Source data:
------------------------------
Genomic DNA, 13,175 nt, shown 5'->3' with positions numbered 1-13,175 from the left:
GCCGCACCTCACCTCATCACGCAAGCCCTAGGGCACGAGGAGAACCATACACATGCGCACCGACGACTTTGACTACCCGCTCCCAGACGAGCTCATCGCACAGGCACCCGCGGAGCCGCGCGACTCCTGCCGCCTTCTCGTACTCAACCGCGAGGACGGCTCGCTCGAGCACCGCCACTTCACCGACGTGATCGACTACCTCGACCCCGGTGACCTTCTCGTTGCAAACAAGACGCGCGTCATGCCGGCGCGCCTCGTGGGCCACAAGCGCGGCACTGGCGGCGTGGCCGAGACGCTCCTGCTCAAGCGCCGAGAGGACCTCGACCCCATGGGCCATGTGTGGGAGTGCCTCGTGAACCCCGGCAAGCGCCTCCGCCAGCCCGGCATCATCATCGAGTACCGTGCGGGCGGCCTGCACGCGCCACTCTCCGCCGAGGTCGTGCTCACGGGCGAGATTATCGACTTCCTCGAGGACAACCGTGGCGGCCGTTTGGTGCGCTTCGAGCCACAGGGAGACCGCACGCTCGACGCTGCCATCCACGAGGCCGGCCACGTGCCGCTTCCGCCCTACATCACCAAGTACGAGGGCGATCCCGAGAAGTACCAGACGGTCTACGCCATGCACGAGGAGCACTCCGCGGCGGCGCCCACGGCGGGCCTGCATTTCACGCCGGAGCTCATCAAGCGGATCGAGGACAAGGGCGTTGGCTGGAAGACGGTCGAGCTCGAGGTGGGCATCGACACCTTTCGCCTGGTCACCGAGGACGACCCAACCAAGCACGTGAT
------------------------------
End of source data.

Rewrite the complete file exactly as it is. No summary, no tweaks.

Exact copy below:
Genomic DNA, 13,175 nt, shown 5'->3' with positions numbered 1-13,175 from the left:
GCCGCACCTCACCTCATCACGCAAGCCCTAGGGCACGAGGAGAACCATACACATGCGCACCGACGACTTTGACTACCCGCTCCCAGACGAGCTCATCGCACAGGCACCCGCGGAGCCGCGCGACTCCTGCCGCCTTCTCGTACTCAACCGCGAGGACGGCTCGCTCGAGCACCGCCACTTCACCGACGTGATCGACTACCTCGACCCCGGTGACCTTCTCGTTGCAAACAAGACGCGCGTCATGCCGGCGCGCCTCGTGGGCCACAAGCGCGGCACTGGCGGCGTGGCCGAGACGCTCCTGCTCAAGCGCCGAGAGGACCTCGACCCCATGGGCCATGTGTGGGAGTGCCTCGTGAACCCCGGCAAGCGCCTCCGCCAGCCCGGCATCATCATCGAGTACCGTGCGGGCGGCCTGCACGCGCCACTCTCCGCCGAGGTCGTGCTCACGGGCGAGATTATCGACTTCCTCGAGGACAACCGTGGCGGCCGTTTGGTGCGCTTCGAGCCACAGGGAGACCGCACGCTCGACGCTGCCATCCACGAGGCCGGCCACGTGCCGCTTCCGCCCTACATCACCAAGTACGAGGGCGATCCCGAGAAGTACCAGACGGTCTACGCCATGCACGAGGAGCACTCCGCGGCGGCGCCCACGGCGGGCCTGCATTTCACGCCGGAGCTCATCAAGCGGATCGAGGACAAGGGCGTTGGCTGGAAGACGGTCGAGCTCGAGGTGGGCATCGACACCTTTCGCCTGGTCACCGAGGACGACCCAACCAAGCACGTGAT